Madeline's Reviews > Bleak House

Bleak House by Charles Dickens
Rate this book
Clear rating

's review
Nov 04, 09

it was amazing
bookshelves: 2009, westernish-canon, class, school, funny, family, mystery, satire-parody, the-victorians, ghosts, houses, orderly-women, novels, social-agenda, thieves-like-us, toughandromantic-as-the-cityheloved
Recommended for: law students, Leigh Hunt
Read in November, 2009

Bleak House is a fairly bizarre novel, but this does not stop it from being extremely compelling. In fact, it probably helps.

In Bleak House, Dickens joins several social issues which he found particularly provoking to quests for identity and happiness. This does not sound strange, because it isn't, but the way in which he executes the novel - in particular the characters with which he populates his world - is so strange! His fascination with the grotesque is really unrivaled by anyone outside of the 1930s American South. The humor Dickens derives from these characters is truly astounding, but so too is the humanity which he can bestow on them (Guppy is, I think, the best example).

The two narrator technique was one I found interesting. Esther Summerson gets a lot of flack from critics and readers, for example: my mother started rereading Bleak House a little bit ago, but had to stop because she could not handle Esther again. I found Esther's passages much more interesting than the third person narrator, who seemed overly keen to show off his satirical scalpels and had no problem taking a cheap shot. Actually, I think the third person narrator is sort of the Dickens qua Dickens voice, which means its flaws belong to him just as much as its assets. This makes it into something of a parody of itself, as it presents a part of the narrative that is highly colored, narrow-minded, sentimental and satirical by turns, essentially masculine, convinced of its own value. Esther's drabness is welcome in comparison, if only because it promises us some shading in of those colors. Esther Summerson is not an exciting character, but she is an interesting one. She needn't be exciting - Dickens signals most of the plot developments far in advance of their actual occurrence (Richard and Ada spring to mind) - so what we need from Esther is emotional analysis. She delivers this to us in spades. What others have criticized as coyness I think is an authentic reaction to her childhood and the expression of an easily-embarrassed personality. The pains Esther takes to hide her insight matter as much as the insight itself.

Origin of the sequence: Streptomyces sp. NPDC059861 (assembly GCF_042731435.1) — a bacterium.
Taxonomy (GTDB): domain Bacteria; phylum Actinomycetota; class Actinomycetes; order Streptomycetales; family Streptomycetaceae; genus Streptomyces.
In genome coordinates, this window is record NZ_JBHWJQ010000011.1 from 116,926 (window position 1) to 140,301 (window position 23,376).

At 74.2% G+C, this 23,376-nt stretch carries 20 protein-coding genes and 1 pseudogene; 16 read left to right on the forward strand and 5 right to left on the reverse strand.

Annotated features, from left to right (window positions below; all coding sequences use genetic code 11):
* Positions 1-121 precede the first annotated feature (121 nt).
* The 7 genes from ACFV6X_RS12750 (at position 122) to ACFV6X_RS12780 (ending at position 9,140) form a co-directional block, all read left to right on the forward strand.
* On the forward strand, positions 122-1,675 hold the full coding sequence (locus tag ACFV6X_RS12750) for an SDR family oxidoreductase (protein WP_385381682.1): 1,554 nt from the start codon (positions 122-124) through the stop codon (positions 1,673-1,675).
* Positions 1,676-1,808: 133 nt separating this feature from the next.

I want to note that this book was emotionally successful for me, and that I think many of the flaws are 19th century flaws: I find them in many other books of the period. So long as they are books belonging to the period, they do not bother me. Contemporary literature is another matter.

Sign into Goodreads to see if any of your friends have read Bleak House.
Sign In »

Reading Progress

09/30/2009 page 102
10/01/2009 page 150
14.65% "This book is nuts. Crazy! Insane!"
10/16/2009 page 365
show 6 hidden updates…

No comments have been added yet.